Swiss National Bank

Phoenix Capital Research's picture

Why Is the Financial World So Messed Up?


Why is the financial world so messed up? Because it’s run by Central Bankers. And those folks view money very differently than the businesspeople who create businesses, jobs, and wealth.


Tyler Durden's picture

Guest Post: The Post-2009 Northern & Western European Housing Bubble

Could Sweden or Finland be the scene of the next European financial crisis? It is actually far likelier than most people realize. While the world has been laser-focused on the woes of the heavily-indebted PIIGS nations for the last couple of years, property markets in Northern and Western European countries have been bubbling up to dizzying new heights in a repeat performance of the very property bubbles that caused the global financial crisis in the first place. Nordic and Western European countries such as Norway and Switzerland have attracted strong investment inflows due to their perceived economic safe-haven statuses, serving to further inflate these countries’ preexisting property bubbles that had expanded from the mid-1990s until 2008. With their overheated economies and ballooning property bubbles, today’s safe-haven European countries may very well be tomorrow’s Greeces and Italys.

Tyler Durden's picture

Eric Sprott On Unintended Consequences

2012 is proving to be the 'Year of the Central Bank'. It is an exciting celebration of all the wonderful maneuvers central banks can employ to keep the system from falling apart. Western central banks have gone into complete overdrive since last November, convening, colluding and printing their way out of the mess that is the Eurozone. The scale and frequency of their maneuvering seems to increase with every passing week, and speaks to the desperate fragility that continues to define much of the financial system today.... All of this pervasive intervention most likely explains more than 90 percent of the market's positive performance this past January. Had the G6 NOT convened on swaps, had the ECB NOT launched the LTRO programs, and had Bernanke NOT expressed a continuation of zero interest rates, one wonders where the equity indices would trade today. One also wonders if the European banking system would have made it through December. Thank goodness for "coordinated action". It does work in the short-term.... But what about the long-term? What are the unintended consequences of repeatedly juicing the system? What are the repercussions of all this money printing? We can think of a few.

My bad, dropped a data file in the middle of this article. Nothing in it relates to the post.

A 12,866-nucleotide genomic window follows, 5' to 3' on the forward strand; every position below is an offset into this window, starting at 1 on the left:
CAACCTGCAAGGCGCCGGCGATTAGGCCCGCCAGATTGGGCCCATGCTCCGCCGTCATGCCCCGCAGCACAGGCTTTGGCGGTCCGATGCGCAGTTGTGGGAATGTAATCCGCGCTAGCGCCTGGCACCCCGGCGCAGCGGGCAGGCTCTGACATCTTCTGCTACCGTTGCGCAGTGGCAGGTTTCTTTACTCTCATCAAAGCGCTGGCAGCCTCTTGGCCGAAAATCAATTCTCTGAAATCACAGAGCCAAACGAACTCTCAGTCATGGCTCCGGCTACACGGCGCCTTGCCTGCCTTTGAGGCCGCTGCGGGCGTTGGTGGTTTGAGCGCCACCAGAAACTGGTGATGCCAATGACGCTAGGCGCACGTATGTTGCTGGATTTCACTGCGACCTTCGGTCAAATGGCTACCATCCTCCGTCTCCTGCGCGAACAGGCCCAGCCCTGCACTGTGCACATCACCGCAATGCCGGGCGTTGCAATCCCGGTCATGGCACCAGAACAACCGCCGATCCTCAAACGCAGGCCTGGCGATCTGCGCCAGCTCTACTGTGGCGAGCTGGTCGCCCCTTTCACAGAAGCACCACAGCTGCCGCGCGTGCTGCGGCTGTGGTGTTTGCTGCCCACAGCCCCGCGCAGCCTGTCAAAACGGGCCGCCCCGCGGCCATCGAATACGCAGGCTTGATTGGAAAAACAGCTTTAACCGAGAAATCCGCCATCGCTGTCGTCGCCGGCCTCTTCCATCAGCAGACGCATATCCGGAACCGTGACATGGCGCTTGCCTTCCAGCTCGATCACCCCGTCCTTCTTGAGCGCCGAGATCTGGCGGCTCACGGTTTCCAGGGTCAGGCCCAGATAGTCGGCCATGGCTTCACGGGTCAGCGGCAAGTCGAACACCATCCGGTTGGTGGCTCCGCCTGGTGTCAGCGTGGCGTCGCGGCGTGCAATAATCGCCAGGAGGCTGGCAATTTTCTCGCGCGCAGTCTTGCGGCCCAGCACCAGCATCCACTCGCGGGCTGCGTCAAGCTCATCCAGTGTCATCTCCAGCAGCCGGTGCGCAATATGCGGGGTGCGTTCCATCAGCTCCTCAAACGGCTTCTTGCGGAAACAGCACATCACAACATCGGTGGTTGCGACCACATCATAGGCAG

Tyler Durden's picture

Guest Post: Beware The Ides Of March

In the past week we have seen the Banks of Japan and China join the queue for printing ink along with the Fed, the Bank of England, the ECB and the Swiss National Bank; many other minor central backs have either cut rates or are about to. Admittedly the Chinese have not actually cranked up the Hewlett Packards but PBOC Governor Zhou said that “China will continue to invest in EU countries’ government bonds, and will continue, via possible channels, including the IMF, the EFSF and the ESM, to be involved in resolving the euro-zone crisis”. He added that he hopes Europe can offer “more attractive investment products”. I wonder what he has in mind. With the support he can muster Greek 2 year bonds on a 200% yield should do the trick surely…

Bruce Krasting's picture

On Banknotes

This is the weirdest “bubble” I have seen. 

Tyler Durden's picture

Money, Money, Everywhere

FX Concepts' John Taylor is out with today's slam dunk de-noisification of all that is irrelevant with the following summary of what is really going on as the world's central banks embark on the latest and hopefully final attempt to reliquify everything. All we can add to Taylor's analysis, especially in light of today's incremental easing in ECB collateral requirements, is that the biggest beneficiary by far of what in a few months will be another multi-trillion balance sheet expansion, is and continues to be hard, non-dilutable, i.e., real, money. Because as fiat currency loses all relevance in a world in which it is printed on a daily basis by the central banks, whether or not we end up with a Weimar scenario, the cash thrown out by the even profitable companies will be increasingly more meaningless. Yet the take home message is that banks will never, ever stop diluting existing money. They simply can't as the past few months have so vividly demonstrated.

Tyler Durden's picture

Frontrunning: January 12

  • Hedge Funds Try to Profit From Greece as Banks Face Losses (Bloomberg)
  • Spain Doubles Target in Debt Auction, Yields Down (Reuters)
  • Italy 1-Year Debt Costs More Than Halve at Auction (Reuters)
  • Obama to Propose Tax Breaks to Get Jobs (WSJ)
  • GOP Seeks to Pass Keystone Pipeline Without Obama (Reuters)
  • Debt Downgrades to Rise ‘Substantially’ in 2012, Moody’s Says (Bloomberg)
  • Petroplus wins last-minute reprieve (FT)
  • Geithner gets China snub on Iranian oil as Japan plans cut (Bloomberg)
  • Fed officials split over easing as they prepare interest rate forecasts (Bloomberg)
  • Draft eurozone treaty pleases UK (FT)
  • Premier Wen looks at the big picture (China Daily)
  • US Foreclosure Filings Hit 4-Year Low in 2011 (Reuters)
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